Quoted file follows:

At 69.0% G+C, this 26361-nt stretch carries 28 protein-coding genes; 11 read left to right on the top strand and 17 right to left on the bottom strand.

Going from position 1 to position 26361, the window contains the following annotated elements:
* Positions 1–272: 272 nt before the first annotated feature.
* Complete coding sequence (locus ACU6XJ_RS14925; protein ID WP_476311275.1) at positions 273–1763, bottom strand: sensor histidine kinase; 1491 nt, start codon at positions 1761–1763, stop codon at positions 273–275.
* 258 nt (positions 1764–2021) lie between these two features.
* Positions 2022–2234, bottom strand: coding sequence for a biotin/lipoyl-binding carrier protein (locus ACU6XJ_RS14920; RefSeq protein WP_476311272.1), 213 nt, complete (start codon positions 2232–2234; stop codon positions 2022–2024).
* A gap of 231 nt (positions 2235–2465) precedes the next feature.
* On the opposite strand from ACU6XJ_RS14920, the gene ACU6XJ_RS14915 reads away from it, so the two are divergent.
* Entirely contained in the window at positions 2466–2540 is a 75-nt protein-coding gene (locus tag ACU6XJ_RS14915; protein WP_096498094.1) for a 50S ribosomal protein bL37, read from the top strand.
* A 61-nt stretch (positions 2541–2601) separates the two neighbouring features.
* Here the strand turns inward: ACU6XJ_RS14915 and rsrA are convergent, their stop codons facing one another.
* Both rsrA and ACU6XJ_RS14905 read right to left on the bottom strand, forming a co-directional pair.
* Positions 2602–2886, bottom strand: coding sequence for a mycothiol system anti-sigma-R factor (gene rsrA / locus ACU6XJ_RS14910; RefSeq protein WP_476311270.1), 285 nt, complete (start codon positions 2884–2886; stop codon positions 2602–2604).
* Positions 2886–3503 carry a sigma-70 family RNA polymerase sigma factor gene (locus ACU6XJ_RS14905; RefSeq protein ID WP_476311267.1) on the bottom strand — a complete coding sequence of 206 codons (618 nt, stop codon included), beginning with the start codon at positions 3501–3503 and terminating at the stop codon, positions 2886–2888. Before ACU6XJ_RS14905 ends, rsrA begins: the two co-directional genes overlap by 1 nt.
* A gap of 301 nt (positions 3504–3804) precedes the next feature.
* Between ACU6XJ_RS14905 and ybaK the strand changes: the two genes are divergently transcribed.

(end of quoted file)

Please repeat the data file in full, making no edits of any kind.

At 69.0% G+C, this 26361-nt stretch carries 28 protein-coding genes; 11 read left to right on the top strand and 17 right to left on the bottom strand.

Going from position 1 to position 26361, the window contains the following annotated elements:
* Positions 1–272: 272 nt before the first annotated feature.
* Complete coding sequence (locus ACU6XJ_RS14925; protein ID WP_476311275.1) at positions 273–1763, bottom strand: sensor histidine kinase; 1491 nt, start codon at positions 1761–1763, stop codon at positions 273–275.
* 258 nt (positions 1764–2021) lie between these two features.
* Positions 2022–2234, bottom strand: coding sequence for a biotin/lipoyl-binding carrier protein (locus ACU6XJ_RS14920; RefSeq protein WP_476311272.1), 213 nt, complete (start codon positions 2232–2234; stop codon positions 2022–2024).
* A gap of 231 nt (positions 2235–2465) precedes the next feature.
* On the opposite strand from ACU6XJ_RS14920, the gene ACU6XJ_RS14915 reads away from it, so the two are divergent.
* Entirely contained in the window at positions 2466–2540 is a 75-nt protein-coding gene (locus tag ACU6XJ_RS14915; protein WP_096498094.1) for a 50S ribosomal protein bL37, read from the top strand.
* A 61-nt stretch (positions 2541–2601) separates the two neighbouring features.
* Here the strand turns inward: ACU6XJ_RS14915 and rsrA are convergent, their stop codons facing one another.
* Both rsrA and ACU6XJ_RS14905 read right to left on the bottom strand, forming a co-directional pair.
* Positions 2602–2886, bottom strand: coding sequence for a mycothiol system anti-sigma-R factor (gene rsrA / locus ACU6XJ_RS14910; RefSeq protein WP_476311270.1), 285 nt, complete (start codon positions 2884–2886; stop codon positions 2602–2604).
* Positions 2886–3503 carry a sigma-70 family RNA polymerase sigma factor gene (locus ACU6XJ_RS14905; RefSeq protein ID WP_476311267.1) on the bottom strand — a complete coding sequence of 206 codons (618 nt, stop codon included), beginning with the start codon at positions 3501–3503 and terminating at the stop codon, positions 2886–2888. Before ACU6XJ_RS14905 ends, rsrA begins: the two co-directional genes overlap by 1 nt.
* A gap of 301 nt (positions 3504–3804) precedes the next feature.
* Between ACU6XJ_RS14905 and ybaK the strand changes: the two genes are divergently transcribed.